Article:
I have struggled a bit with the term “data scientist.”  About a year ago, when it seemed to be gaining a lot of popularity, I bristled at it.  Like many others, I complained that it was simply a corporate rebranding of other skills, and that the term “science” was appended to give some veil of legitimacy.  Since then, I have warmed to the term, but—-as is often the case—-only when I can define what data science is in my own terms.  Now, I do think of what I do as being data science, that is, the blending of technical skills and tools from computer science, with the methodological training of math and statistics, and my own substantive interest in questions about collective action and political ideology.
I think the term is very loaded, however, and when many people invoke it they often do so as a catch-all for talking about working with a certain a set of tools: R, map-reduce, data visualization, etc.  I think this actually hurts the discipline a great deal, because if it is meant to actually be a science the majority of our focus should be on questions, not tools.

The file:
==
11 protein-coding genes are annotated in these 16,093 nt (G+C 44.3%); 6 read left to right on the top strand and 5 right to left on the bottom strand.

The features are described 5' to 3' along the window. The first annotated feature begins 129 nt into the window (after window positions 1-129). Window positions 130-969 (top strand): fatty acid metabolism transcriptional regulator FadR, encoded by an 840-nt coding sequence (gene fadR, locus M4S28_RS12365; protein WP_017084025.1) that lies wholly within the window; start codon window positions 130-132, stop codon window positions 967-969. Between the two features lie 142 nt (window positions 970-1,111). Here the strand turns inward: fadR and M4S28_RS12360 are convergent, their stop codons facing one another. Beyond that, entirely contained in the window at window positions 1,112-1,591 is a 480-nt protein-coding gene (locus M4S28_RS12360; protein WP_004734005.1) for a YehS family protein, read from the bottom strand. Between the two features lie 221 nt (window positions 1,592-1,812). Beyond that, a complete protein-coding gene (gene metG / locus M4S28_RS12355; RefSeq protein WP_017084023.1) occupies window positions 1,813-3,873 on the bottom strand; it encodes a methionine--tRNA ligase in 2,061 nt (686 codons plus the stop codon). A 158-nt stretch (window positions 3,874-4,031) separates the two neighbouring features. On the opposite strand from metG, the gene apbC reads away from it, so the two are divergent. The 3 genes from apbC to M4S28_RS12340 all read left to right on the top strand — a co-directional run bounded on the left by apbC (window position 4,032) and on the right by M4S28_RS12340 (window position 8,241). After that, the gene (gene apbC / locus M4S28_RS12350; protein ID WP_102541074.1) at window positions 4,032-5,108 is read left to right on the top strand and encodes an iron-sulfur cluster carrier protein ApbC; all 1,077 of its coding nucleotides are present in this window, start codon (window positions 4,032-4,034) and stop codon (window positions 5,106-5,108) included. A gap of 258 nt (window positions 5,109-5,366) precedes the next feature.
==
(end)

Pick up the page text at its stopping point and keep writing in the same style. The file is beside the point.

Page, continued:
You are in the department of politics? How is it being a “data
person” in a non-computational department?

Data has always been an integral part of the discipline, so in that sense many of my colleagues are data people.  I think the difference between my work and the work that many other political scientist do is simply a matter of where and how I get my data.  
For example, a traditional political science experiment might involve a small set of undergraduates taking a survey or playing a simple game on a closed network.  That data would then be collected and analyzed as a controlled experiment.  Alternatively, I am currently running an experiment wherein my co-authors and I are attempting to code text documents (political party manifestos) with ideological scores (very liberal to very conservative).  To do this we have broken down the documents into small chunks of text and are having workers on Mechanical Turk code single chunks—rather than the whole document at once.  In this case the data scale up very quickly, but by aggregating the results we are able to have a very different kind of experiment with much richer data.